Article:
MADABA – On Tuesday, June 6, 2017, the children of the CE2 class at the French school in Amman participated in a mosaic workshop, part of the “Living Mosaics” project. This initiative launched by the Latin Patriarchate in August 2016, offers an activity for Iraqi refugees while training them in the new profession of mosaic-making, a historical Jordanian art.
In the courtyard of the Greek Orthodox Church in Madaba, forty young children listened attentively to the explanations given by Raghda, project director and trainer of the “Living Mosaics” project. ” For this first experience, the apprentice mosaicists each had a small square of fabric in front of them and work to produce their own mosaic according to the ancient Jordanian method. One by one, the small colored stone squares are glued with a mixture of water and adhesive powder on the fabric. This preparatory work will be placed in a wooden frame and a little cement, poured in reverse will set the work permanently. The children conscientiously focus on the work; some carefully follow a model and others with a creative soul of an artist prefer to make their own mosaic design.
This workshop is the culmination of a year-long work on the mosaic for the CE2 class. “Jordan has an exceptional artistic heritage that we are happy to introduce to our students,” explains Valérie, a teacher. “This kind of artistic awakening workshop requires a lot of organization but it is really interesting for the children. It is another way of learning!” At the end of the morning, the students marvel at their small work and polished with care by one of the Iraqi artists, the educator for the occasion. Raghda, the director of the “Living Mosaics” project, welcomes this cultural exchange which allows the Iraqis to share their expertise. It is also a way to make the “Living Mosaics” project animated in a different way through education.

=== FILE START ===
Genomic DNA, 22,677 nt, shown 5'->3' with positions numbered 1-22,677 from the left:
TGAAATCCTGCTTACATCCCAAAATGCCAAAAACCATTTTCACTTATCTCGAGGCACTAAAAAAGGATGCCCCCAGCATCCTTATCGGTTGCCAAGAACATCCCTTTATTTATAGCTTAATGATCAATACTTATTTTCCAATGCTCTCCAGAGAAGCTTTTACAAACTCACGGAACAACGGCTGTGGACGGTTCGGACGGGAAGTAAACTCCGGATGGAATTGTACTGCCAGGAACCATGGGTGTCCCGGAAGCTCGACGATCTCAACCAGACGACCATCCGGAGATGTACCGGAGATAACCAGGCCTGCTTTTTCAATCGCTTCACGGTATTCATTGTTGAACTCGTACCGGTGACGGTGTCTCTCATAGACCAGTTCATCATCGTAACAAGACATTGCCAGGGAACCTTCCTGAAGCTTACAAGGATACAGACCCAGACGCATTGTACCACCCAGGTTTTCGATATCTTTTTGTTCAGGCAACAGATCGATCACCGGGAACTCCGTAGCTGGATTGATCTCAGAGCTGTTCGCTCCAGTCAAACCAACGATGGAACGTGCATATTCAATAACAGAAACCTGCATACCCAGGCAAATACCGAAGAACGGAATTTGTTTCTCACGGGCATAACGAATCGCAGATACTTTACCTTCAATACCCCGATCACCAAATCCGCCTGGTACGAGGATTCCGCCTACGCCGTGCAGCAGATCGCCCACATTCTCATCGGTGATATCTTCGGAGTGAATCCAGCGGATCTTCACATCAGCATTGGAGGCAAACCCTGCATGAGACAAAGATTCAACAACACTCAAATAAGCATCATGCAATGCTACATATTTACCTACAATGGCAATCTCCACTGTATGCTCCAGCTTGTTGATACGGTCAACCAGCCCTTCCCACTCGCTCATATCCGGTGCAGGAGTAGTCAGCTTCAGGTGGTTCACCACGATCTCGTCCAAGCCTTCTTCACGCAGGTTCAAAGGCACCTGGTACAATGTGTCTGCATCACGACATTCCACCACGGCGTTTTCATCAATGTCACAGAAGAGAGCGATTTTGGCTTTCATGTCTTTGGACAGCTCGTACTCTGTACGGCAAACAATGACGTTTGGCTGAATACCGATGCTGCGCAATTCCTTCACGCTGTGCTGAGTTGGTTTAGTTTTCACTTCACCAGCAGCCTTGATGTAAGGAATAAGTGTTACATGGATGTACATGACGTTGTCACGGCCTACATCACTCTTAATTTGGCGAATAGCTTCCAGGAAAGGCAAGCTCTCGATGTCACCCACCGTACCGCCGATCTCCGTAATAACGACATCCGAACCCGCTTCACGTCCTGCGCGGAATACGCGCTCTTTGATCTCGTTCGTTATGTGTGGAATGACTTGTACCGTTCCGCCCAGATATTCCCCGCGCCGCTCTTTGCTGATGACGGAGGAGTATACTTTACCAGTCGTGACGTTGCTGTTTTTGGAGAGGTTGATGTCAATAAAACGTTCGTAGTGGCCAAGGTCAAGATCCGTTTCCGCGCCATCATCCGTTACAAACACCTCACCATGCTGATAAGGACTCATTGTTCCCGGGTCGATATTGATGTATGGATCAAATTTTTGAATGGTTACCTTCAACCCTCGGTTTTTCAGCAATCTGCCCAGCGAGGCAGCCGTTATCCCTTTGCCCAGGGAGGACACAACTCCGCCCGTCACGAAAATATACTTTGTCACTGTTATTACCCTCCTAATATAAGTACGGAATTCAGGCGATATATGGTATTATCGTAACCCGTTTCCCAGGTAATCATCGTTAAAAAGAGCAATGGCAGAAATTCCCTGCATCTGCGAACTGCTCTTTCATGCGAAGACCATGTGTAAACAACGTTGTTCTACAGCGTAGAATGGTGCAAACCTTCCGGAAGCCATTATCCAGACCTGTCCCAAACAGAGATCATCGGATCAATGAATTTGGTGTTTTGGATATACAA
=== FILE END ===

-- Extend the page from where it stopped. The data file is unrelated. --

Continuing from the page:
In the face of the massive influx of Iraqi Christian families fleeing the ISIS terror, the “Living Mosaics” project was conceived in August 2016 by the Latin Patriarchate of Jerusalem, which provides financing in cooperation with the German Knights of the Holy Sepulcher. It is also supported by Caritas Jordan and the French Embassy. The Patriarchate provides equipment and the necessary raw materials to produce the mosaics, which are made in the Greek-Orthodox parish of the historic town of Madaba, about 30 kilometers south of Amman. For most of these refugees from Iraq, who were active in the fields of education, finance, engineering or architecture, the “Living Mosaics” project is an opportunity to acquire new skills in the production of mosaics rather than staying idle throughout the day.
This handicraft consists of making different types of mosaics by means of simple tools (hammers and pliers), with mosaic stones, glue, paint and wooden frames. Several workshops are required to make a mosaic, to prepare the raw stone, to the meticulous putting together of small pieces of stones that will give shape to the mosaic. The mosaics are for sale and the proceeds will cover the costs of the activity and support the families. The project currently employs fifteen Iraqi Christian families and each person receives JD 10 daily, an amount that may cover daily expenses. The purpose of these workshops is also to prepare for the future of these families, who for the most part are far from their native land. Many refugees are waiting for a visa to a new destination, mainly, Europe or Australia, the latter having already received a large number of refugees from Syria or Iraq.
The mosaics of Madaba made by Iraqis adorn a number of Jordanian churches and some have been exported as entire frescoes to Canada! From a small box to the large picture, it is possible to order a custom-made model!
Claire Guigou and Remy Brun